A Failure to Supervise

One need not look far to find examples of our government’s animosity towards businessmen. In the midst of all the injustice perpetrated by the government against business, it is all too easy to succumb to perpetual indignation. One can become engrossed by all that is wrong with the world to the extent that one has trouble enjoying the good. And while the SEC’s recent charges against billionaire Steve Cohen are far from “good,” they do provide an opportunity for amusement, if only through the irony of the situation.

For some period of time, the Department of Justice has been attempting tie hedge fund manager Steve Cohen to insider trading – an act that needs to have its criminality rationally reevaluated in the context of individual rights. These investigative efforts have proven continually unsuccessful. Due to the shortcomings in the DOJ’s case, the Securities and Exchange Commission (SEC) has opted to pursue an alternative means of prosecution.

On Friday, July 19, Forbes reported that the SEC has filed civil charges against Cohen for a “failure to supervise.” The article explains the charge as follows:

“Failure to supervise means the individual, Cohen in this case, knew or should have known something bad was happening. Cohen can’t argue that he didn’t know he had the responsibility to oversee the alleged insider trading because the response will be ‘you should have known.’”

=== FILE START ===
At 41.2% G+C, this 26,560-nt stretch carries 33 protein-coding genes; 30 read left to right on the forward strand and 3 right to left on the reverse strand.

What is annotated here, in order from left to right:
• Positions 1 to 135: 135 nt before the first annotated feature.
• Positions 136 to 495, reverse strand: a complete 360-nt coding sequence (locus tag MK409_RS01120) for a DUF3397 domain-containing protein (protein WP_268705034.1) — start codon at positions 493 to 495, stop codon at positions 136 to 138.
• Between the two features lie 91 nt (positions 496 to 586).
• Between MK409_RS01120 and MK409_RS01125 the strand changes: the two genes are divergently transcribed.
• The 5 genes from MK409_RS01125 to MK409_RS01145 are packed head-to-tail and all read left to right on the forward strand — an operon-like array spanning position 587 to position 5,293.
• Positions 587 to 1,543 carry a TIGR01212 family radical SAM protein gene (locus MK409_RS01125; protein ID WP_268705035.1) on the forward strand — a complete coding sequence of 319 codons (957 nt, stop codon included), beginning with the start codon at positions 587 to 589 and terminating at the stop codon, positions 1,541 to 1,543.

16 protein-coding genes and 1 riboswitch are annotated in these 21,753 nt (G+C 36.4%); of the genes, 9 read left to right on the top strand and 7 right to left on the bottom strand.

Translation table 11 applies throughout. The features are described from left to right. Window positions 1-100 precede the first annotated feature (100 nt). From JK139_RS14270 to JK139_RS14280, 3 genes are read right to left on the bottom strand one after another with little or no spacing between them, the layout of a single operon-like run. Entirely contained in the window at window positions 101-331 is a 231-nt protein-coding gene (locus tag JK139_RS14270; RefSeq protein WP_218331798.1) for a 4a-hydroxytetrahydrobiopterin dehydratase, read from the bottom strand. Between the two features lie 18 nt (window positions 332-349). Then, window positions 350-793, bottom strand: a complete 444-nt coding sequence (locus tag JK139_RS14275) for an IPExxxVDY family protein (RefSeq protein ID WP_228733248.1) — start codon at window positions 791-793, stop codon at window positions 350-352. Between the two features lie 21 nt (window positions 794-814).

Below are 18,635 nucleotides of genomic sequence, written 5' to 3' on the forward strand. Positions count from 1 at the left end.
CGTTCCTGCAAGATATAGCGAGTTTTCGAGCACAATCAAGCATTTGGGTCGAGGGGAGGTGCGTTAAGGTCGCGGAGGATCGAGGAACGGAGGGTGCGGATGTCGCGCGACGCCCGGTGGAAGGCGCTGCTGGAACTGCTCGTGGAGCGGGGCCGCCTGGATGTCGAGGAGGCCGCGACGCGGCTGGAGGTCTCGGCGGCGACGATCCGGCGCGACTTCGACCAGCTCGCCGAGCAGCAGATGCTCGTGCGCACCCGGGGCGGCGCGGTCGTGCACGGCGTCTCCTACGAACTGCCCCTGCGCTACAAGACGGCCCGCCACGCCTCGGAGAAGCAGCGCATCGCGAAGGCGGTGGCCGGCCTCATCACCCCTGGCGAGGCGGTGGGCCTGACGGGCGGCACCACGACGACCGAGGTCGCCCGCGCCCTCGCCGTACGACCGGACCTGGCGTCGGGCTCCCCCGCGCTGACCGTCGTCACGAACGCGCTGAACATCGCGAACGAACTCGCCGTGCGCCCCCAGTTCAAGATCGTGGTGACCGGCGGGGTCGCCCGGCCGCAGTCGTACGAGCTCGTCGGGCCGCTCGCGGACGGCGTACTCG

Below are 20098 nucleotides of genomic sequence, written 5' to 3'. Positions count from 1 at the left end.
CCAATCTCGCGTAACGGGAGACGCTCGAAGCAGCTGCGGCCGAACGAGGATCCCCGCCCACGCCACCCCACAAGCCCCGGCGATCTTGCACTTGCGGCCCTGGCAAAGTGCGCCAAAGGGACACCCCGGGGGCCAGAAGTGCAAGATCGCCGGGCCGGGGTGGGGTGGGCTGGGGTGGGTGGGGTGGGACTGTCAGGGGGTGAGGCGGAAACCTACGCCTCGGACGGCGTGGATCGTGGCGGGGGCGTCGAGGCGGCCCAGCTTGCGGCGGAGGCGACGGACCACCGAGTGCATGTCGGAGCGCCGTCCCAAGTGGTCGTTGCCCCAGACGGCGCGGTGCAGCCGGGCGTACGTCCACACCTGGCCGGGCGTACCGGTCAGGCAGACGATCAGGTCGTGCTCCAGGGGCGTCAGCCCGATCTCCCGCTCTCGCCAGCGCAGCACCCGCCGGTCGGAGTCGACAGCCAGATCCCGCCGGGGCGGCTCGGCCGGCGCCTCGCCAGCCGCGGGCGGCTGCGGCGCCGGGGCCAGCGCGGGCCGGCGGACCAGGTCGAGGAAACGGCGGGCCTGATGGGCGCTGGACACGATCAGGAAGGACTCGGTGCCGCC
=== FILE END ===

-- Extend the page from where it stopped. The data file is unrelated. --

At face value, the charge – which carries no risk for incarceration – is nothing but an attempt by the SEC to circumvent the justice system and punish a man despite the fact that he cannot be convicted for criminal activity (actual or invented). The charge is abhorrent, and Cohen ought to be cleared of it.

But in the face of a summer of scandal for the Obama administration, the charge of “failure to supervise” has an almost comical hypocrisy to it. While Obama’s SEC is pursuing Cohen on the grounds that he did know or at least should have known of the alleged criminal activity in his business, it is disappointing that similarly strict standards are not being applied in our own federal government.

How often have accusations that President Obama knew or should have known that the embassy in Benghazi did not meet State Department safety standards been brushed aside? The same could be said about the political targeting by the IRS, the EPA’s release of farmers’ personal information to environmentalist groups, the DOJ’s gunrunning operation, Eric Holder’s involvement in Fast and Furious, HHS Secretary Kathleen Sebelius’ inappropriate requests for insurance companies to ‘donate’ to the support of their own regulatory body, and numerous other scandals.

“Failure to supervise” may not be an impeachable offense any more than it ought to be a civil charge, but in the case of assigning political blame for political scandals, it is only reasonable that the individual at the head of our nation’s bureaucracy should accept fault for such pervasive and dangerous errors committed beneath him, and perhaps see the irony in a ‘failure to supervise’ charge leveled by an executive that has done anything but.

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